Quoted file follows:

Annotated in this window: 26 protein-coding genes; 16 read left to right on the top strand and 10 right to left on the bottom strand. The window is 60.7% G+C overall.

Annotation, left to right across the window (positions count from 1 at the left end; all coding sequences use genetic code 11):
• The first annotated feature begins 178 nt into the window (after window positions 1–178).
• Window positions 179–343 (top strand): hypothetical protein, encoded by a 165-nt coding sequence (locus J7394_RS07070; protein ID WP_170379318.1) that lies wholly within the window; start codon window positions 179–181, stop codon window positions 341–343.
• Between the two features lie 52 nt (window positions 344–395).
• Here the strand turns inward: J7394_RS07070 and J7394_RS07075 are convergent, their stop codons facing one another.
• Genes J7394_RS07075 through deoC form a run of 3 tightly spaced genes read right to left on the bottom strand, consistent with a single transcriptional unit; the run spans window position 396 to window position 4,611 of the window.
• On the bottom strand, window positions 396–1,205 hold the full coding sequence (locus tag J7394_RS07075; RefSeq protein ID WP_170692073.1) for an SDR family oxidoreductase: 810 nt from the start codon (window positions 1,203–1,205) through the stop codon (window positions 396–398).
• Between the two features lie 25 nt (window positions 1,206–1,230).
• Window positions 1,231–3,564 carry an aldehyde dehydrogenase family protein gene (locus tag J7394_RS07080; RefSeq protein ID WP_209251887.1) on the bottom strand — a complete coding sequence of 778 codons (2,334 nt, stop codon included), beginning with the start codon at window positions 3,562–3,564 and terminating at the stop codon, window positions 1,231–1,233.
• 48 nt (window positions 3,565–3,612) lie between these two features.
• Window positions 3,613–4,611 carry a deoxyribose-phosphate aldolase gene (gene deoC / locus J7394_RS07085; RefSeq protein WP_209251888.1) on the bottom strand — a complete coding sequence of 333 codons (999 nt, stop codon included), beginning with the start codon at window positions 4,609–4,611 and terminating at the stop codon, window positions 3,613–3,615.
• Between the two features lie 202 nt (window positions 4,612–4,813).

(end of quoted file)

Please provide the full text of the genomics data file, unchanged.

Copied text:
Annotated in this window: 26 protein-coding genes; 16 read left to right on the top strand and 10 right to left on the bottom strand. The window is 60.7% G+C overall.

Annotation, left to right across the window (positions count from 1 at the left end; all coding sequences use genetic code 11):
• The first annotated feature begins 178 nt into the window (after window positions 1–178).
• Window positions 179–343 (top strand): hypothetical protein, encoded by a 165-nt coding sequence (locus J7394_RS07070; protein ID WP_170379318.1) that lies wholly within the window; start codon window positions 179–181, stop codon window positions 341–343.
• Between the two features lie 52 nt (window positions 344–395).
• Here the strand turns inward: J7394_RS07070 and J7394_RS07075 are convergent, their stop codons facing one another.
• Genes J7394_RS07075 through deoC form a run of 3 tightly spaced genes read right to left on the bottom strand, consistent with a single transcriptional unit; the run spans window position 396 to window position 4,611 of the window.
• On the bottom strand, window positions 396–1,205 hold the full coding sequence (locus tag J7394_RS07075; RefSeq protein ID WP_170692073.1) for an SDR family oxidoreductase: 810 nt from the start codon (window positions 1,203–1,205) through the stop codon (window positions 396–398).
• Between the two features lie 25 nt (window positions 1,206–1,230).
• Window positions 1,231–3,564 carry an aldehyde dehydrogenase family protein gene (locus tag J7394_RS07080; RefSeq protein ID WP_209251887.1) on the bottom strand — a complete coding sequence of 778 codons (2,334 nt, stop codon included), beginning with the start codon at window positions 3,562–3,564 and terminating at the stop codon, window positions 1,231–1,233.
• 48 nt (window positions 3,565–3,612) lie between these two features.
• Window positions 3,613–4,611 carry a deoxyribose-phosphate aldolase gene (gene deoC / locus J7394_RS07085; RefSeq protein WP_209251888.1) on the bottom strand — a complete coding sequence of 333 codons (999 nt, stop codon included), beginning with the start codon at window positions 4,609–4,611 and terminating at the stop codon, window positions 3,613–3,615.
• Between the two features lie 202 nt (window positions 4,612–4,813).